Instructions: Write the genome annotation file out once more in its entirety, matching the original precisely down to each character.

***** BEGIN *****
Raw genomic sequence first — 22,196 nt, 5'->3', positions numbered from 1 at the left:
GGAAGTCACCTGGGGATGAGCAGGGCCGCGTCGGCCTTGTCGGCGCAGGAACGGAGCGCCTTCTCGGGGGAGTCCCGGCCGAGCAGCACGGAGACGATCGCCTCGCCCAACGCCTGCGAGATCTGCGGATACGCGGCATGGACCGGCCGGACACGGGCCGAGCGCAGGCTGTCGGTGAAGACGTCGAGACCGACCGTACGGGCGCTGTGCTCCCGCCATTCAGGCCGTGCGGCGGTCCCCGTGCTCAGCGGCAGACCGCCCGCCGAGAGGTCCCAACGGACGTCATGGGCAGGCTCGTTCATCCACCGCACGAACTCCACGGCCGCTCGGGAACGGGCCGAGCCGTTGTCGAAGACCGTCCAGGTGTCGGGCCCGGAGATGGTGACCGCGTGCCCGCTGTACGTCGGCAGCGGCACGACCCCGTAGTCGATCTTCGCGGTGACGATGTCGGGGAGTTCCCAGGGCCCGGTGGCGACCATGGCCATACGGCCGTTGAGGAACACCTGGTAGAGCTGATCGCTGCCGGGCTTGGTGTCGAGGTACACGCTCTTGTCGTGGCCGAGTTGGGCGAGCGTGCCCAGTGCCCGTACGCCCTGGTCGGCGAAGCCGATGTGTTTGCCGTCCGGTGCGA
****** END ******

Raw genomic sequence first — 22,196 nt, 5'->3', positions numbered from 1 at the left:
GGAAGTCACCTGGGGATGAGCAGGGCCGCGTCGGCCTTGTCGGCGCAGGAACGGAGCGCCTTCTCGGGGGAGTCCCGGCCGAGCAGCACGGAGACGATCGCCTCGCCCAACGCCTGCGAGATCTGCGGATACGCGGCATGGACCGGCCGGACACGGGCCGAGCGCAGGCTGTCGGTGAAGACGTCGAGACCGACCGTACGGGCGCTGTGCTCCCGCCATTCAGGCCGTGCGGCGGTCCCCGTGCTCAGCGGCAGACCGCCCGCCGAGAGGTCCCAACGGACGTCATGGGCAGGCTCGTTCATCCACCGCACGAACTCCACGGCCGCTCGGGAACGGGCCGAGCCGTTGTCGAAGACCGTCCAGGTGTCGGGCCCGGAGATGGTGACCGCGTGCCCGCTGTACGTCGGCAGCGGCACGACCCCGTAGTCGATCTTCGCGGTGACGATGTCGGGGAGTTCCCAGGGCCCGGTGGCGACCATGGCCATACGGCCGTTGAGGAACACCTGGTAGAGCTGATCGCTGCCGGGCTTGGTGTCGAGGTACACGCTCTTGTCGTGGCCGAGTTGGGCGAGCGTGCCCAGTGCCCGTACGCCCTGGTCGGCGAAGCCGATGTGTTTGCCGTCCGGTGCGA